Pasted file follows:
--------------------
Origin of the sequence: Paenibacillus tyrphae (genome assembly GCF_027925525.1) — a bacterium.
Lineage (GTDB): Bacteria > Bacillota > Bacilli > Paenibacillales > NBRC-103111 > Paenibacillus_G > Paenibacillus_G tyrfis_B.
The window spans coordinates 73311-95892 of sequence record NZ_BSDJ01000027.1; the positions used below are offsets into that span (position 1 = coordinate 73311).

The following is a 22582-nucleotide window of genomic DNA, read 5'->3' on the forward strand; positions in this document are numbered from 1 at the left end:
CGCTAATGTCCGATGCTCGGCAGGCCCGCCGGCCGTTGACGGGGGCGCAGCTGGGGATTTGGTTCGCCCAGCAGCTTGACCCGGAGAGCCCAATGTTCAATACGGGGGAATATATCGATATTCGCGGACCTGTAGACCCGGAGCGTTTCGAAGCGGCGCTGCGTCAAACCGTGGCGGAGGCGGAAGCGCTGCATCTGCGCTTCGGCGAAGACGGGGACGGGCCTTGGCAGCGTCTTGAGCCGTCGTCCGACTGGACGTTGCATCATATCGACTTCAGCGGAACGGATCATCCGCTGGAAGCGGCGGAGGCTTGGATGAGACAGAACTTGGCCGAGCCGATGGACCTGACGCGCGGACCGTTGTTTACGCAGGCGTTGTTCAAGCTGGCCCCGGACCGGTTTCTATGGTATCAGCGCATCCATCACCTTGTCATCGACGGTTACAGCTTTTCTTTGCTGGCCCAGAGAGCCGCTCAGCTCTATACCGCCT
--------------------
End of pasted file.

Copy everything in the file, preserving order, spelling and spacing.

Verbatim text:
Origin of the sequence: Paenibacillus tyrphae (genome assembly GCF_027925525.1) — a bacterium.
Lineage (GTDB): Bacteria > Bacillota > Bacilli > Paenibacillales > NBRC-103111 > Paenibacillus_G > Paenibacillus_G tyrfis_B.
The window spans coordinates 73311-95892 of sequence record NZ_BSDJ01000027.1; the positions used below are offsets into that span (position 1 = coordinate 73311).

The following is a 22582-nucleotide window of genomic DNA, read 5'->3' on the forward strand; positions in this document are numbered from 1 at the left end:
CGCTAATGTCCGATGCTCGGCAGGCCCGCCGGCCGTTGACGGGGGCGCAGCTGGGGATTTGGTTCGCCCAGCAGCTTGACCCGGAGAGCCCAATGTTCAATACGGGGGAATATATCGATATTCGCGGACCTGTAGACCCGGAGCGTTTCGAAGCGGCGCTGCGTCAAACCGTGGCGGAGGCGGAAGCGCTGCATCTGCGCTTCGGCGAAGACGGGGACGGGCCTTGGCAGCGTCTTGAGCCGTCGTCCGACTGGACGTTGCATCATATCGACTTCAGCGGAACGGATCATCCGCTGGAAGCGGCGGAGGCTTGGATGAGACAGAACTTGGCCGAGCCGATGGACCTGACGCGCGGACCGTTGTTTACGCAGGCGTTGTTCAAGCTGGCCCCGGACCGGTTTCTATGGTATCAGCGCATCCATCACCTTGTCATCGACGGTTACAGCTTTTCTTTGCTGGCCCAGAGAGCCGCTCAGCTCTATACCGCCT